Transplant shock is a natural occurrence whenever a plant is uprooted from its former home and moved to a foreign environment.
Moving a plant from one place to another is not as simple as digging it up, plopping it in the ground and hoping it will be fine. Plants that undergo too much transplant shock can be open to diseases, pests, and can weaken them to the point where they never fully recover. If they are food plants, you may notice a smaller harvest, or no harvest at all.
While plants that have already established a good size root system have a better chance of recovering from the transplant process than young plants or home-grown seedlings, there are certain steps you can take to ensure success.
Although you can transplant plants any time of the year that the soil is workable, the best time to do this is generally the beginning of Spring and the Fall.
It's possible to transplant in the summer, but more watering and care will be needed as the plant will respond much more slowly as it battles both the transplant and the heat.
As a general rule, perennials that bloom in the spring are best moved in late summer or fall. These include plants like Bleeding Hearts, Astilbe and Peonies.
Fall bloomers, like sedum, asters and coneflowers, are best transplanted in early spring.
Since it takes six weeks for perennials to become established in their new home, if you transplant in the fall, do so at least six weeks before the first hard frost.
The best time of the day to transplant a plant is in the afternoon when the sun is not as direct or bright. A cloudy or rainy day is ideal.
If it's a sunny day, a tented piece of cardboard draped over the plants will give them some respite from the sun.
Choose a location that fits the plant's needs. The amount of sun versus shade is always the most important consideration.
The soil in your new spot should be ready before the plant is dug up. Remove any perennials weeds that will rob the transplant of space and moisture.
New plant growth can be stimulated by an application of macro nutrients including phosphorus, calcium, potassium and nitrogen which are important in the formation of new tissue. It is best to supply these nutrients at the time of transplanting.
A detailed article about soil amendments can be found by clicking here.
If the soil has not completely warmed in early spring, you can place some black plastic over the top of the area and let the sunshine warm it before planting.
One of the biggest causes of shock to transplanted plants is lack of water. Good, steady watering over the first few weeks after transplanting will help the plants to settle in and allow the roots to grow down and spread out. And since you will be watering more often, this is a great chance to make sure that your soil is draining well. Stagnant non-draining water will do more harm than good.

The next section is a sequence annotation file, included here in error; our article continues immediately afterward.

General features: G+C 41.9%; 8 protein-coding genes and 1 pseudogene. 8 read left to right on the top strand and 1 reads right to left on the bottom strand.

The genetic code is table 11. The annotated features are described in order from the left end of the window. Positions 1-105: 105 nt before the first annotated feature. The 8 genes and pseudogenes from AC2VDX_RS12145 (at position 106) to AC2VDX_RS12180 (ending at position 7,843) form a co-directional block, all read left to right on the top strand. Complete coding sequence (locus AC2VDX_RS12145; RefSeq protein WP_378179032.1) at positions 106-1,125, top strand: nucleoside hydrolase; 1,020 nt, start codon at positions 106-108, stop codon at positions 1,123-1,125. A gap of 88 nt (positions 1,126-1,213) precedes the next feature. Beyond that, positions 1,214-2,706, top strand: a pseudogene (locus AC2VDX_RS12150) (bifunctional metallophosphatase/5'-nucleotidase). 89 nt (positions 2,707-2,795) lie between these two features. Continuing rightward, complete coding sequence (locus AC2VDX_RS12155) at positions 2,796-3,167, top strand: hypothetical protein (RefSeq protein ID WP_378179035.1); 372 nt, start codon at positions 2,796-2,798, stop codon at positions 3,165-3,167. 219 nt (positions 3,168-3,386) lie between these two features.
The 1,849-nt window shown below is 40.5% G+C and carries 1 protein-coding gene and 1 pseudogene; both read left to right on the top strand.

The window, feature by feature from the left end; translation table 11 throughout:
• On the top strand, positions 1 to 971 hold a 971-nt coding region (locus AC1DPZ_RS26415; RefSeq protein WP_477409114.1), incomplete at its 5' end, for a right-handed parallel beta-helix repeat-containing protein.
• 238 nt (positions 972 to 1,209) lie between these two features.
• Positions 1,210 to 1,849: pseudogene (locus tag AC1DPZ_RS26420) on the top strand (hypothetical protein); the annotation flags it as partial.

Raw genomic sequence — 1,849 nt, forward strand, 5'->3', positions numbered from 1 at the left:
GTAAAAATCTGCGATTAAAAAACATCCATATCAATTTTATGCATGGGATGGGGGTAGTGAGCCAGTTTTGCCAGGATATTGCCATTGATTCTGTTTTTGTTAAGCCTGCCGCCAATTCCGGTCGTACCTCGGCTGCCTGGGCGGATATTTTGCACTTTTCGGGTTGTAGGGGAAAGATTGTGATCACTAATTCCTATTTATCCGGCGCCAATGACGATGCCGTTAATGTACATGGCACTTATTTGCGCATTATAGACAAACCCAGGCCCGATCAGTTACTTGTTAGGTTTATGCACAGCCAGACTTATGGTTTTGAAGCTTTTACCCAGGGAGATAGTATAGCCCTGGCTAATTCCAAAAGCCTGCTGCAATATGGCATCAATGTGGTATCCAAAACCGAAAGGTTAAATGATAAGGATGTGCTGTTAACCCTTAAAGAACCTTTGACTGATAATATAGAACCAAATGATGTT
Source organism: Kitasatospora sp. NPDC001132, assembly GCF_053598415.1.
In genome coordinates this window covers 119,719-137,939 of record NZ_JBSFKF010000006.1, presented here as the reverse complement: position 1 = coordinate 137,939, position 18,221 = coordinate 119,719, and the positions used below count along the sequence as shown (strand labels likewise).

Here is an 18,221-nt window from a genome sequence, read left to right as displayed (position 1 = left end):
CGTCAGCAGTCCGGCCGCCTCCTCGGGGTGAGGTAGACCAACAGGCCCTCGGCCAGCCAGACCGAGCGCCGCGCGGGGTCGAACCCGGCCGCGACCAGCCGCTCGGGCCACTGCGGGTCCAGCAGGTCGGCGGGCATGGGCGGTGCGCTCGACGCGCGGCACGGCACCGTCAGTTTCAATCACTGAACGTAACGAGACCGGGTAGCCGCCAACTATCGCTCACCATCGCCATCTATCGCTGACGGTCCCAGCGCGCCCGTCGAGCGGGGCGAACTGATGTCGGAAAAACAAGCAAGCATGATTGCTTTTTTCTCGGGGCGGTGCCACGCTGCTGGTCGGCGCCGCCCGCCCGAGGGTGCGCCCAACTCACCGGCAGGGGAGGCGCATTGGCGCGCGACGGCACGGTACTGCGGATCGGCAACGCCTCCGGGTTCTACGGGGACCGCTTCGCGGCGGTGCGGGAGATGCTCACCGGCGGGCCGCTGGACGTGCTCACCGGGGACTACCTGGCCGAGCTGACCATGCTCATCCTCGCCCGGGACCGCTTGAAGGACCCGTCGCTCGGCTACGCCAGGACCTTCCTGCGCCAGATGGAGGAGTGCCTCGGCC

If drainage is a problem, add Perlite or Vermiculite to the new planting hole.
A topping of 2-3” of mulch will help to protect the plant roots from temperature variations.
To read an article about organic mulch choices for your garden, click here.
A good practice is to soak the root ball before planting it in the new spot and water regularly for the next few weeks.
Digging up the Plant
As you dig, take care to disturb the roots as little as possible. Dig up a generous amount of soil around the plant roots to keep the root ball in tact.
A bit about roots
While the thickest roots are closest to the root ball, the most important roots are the furthest from the plant. These smaller roots are the roots that take up nutrients. If too much of the root system is taken off, the plant may suffer a nutrient deficiency shortly after transplant and no amount of nutrients added after that may be able to counteract that damage.
If damaged or diseased roots need to be removed before replanting, it's a good idea to remove some of the plant's top growth also which will give the roots less leaves to support as it recovers.
A good rule of thumb is to cut back the perennial by one third. For most plants, you can generally cut back as much as half of the leaves without causing damage.
Since plants with dense foliage or large leaves are more likely to suffer from transplant shock, it is advisable to cut these back. This is a good time, too, to remove any dead branches, stems or dried leaves.
- Plant at the same depth as it was growing at.
- Space the plant appropriately to allow for good air flow. Consider the size of the plant's mature width and add 4-6”.
- After being transplanted, a plant's growth will naturally slow down temporarily and the leaves may wilt until the plant recovers. The plants at this stage are not only struggling to repair any damage caused by being transplanted, but are also trying to put on new growth.
- After your transplant is in the ground, don't forget about it. It still needs four to six weeks of care until the plant visibly bounces back. When they do, you can then treat it as you would a mature plant.
Transplanting Seedlings Into the Garden
When it comes to transplanting seedlings into the garden, the method is a bit more time consuming. You are moving seedlings or young plants that have been babbied and coddled indoors under controlled conditions and now they're going out to the unsheltered world.
Because it is the most stressful time for the plants, it is imperative that you harden off the seedlings, meaning acclimate them to the outdoors slowly.
This process is explained in detail in our hardening off article. To read it, click here.
Whether you're transplanting to grow your supply or adding new comers to the garden, a little extra effort will ensure your best chance for transplant success.
Where to go next!